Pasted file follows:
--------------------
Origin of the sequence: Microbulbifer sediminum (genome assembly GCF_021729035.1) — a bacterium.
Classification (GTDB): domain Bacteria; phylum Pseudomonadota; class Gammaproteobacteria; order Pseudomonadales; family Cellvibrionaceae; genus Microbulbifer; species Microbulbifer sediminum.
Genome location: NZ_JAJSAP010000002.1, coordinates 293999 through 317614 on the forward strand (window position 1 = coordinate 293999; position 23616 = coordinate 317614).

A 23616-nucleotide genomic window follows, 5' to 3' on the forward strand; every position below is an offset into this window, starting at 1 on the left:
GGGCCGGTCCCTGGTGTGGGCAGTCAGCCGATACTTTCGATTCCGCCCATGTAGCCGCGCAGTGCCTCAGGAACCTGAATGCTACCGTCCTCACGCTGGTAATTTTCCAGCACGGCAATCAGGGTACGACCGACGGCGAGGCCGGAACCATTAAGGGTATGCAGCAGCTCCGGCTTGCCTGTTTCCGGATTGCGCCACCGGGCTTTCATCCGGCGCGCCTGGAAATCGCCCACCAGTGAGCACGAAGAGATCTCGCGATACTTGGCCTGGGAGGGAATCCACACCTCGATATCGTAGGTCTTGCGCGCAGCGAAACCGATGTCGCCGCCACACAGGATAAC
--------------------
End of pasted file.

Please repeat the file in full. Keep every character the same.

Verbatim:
Origin of the sequence: Microbulbifer sediminum (genome assembly GCF_021729035.1) — a bacterium.
Classification (GTDB): domain Bacteria; phylum Pseudomonadota; class Gammaproteobacteria; order Pseudomonadales; family Cellvibrionaceae; genus Microbulbifer; species Microbulbifer sediminum.
Genome location: NZ_JAJSAP010000002.1, coordinates 293999 through 317614 on the forward strand (window position 1 = coordinate 293999; position 23616 = coordinate 317614).

A 23616-nucleotide genomic window follows, 5' to 3' on the forward strand; every position below is an offset into this window, starting at 1 on the left:
GGGCCGGTCCCTGGTGTGGGCAGTCAGCCGATACTTTCGATTCCGCCCATGTAGCCGCGCAGTGCCTCAGGAACCTGAATGCTACCGTCCTCACGCTGGTAATTTTCCAGCACGGCAATCAGGGTACGACCGACGGCGAGGCCGGAACCATTAAGGGTATGCAGCAGCTCCGGCTTGCCTGTTTCCGGATTGCGCCACCGGGCTTTCATCCGGCGCGCCTGGAAATCGCCCACCAGTGAGCACGAAGAGATCTCGCGATACTTGGCCTGGGAGGGAATCCACACCTCGATATCGTAGGTCTTGCGCGCAGCGAAACCGATGTCGCCGCCACACAGGATAAC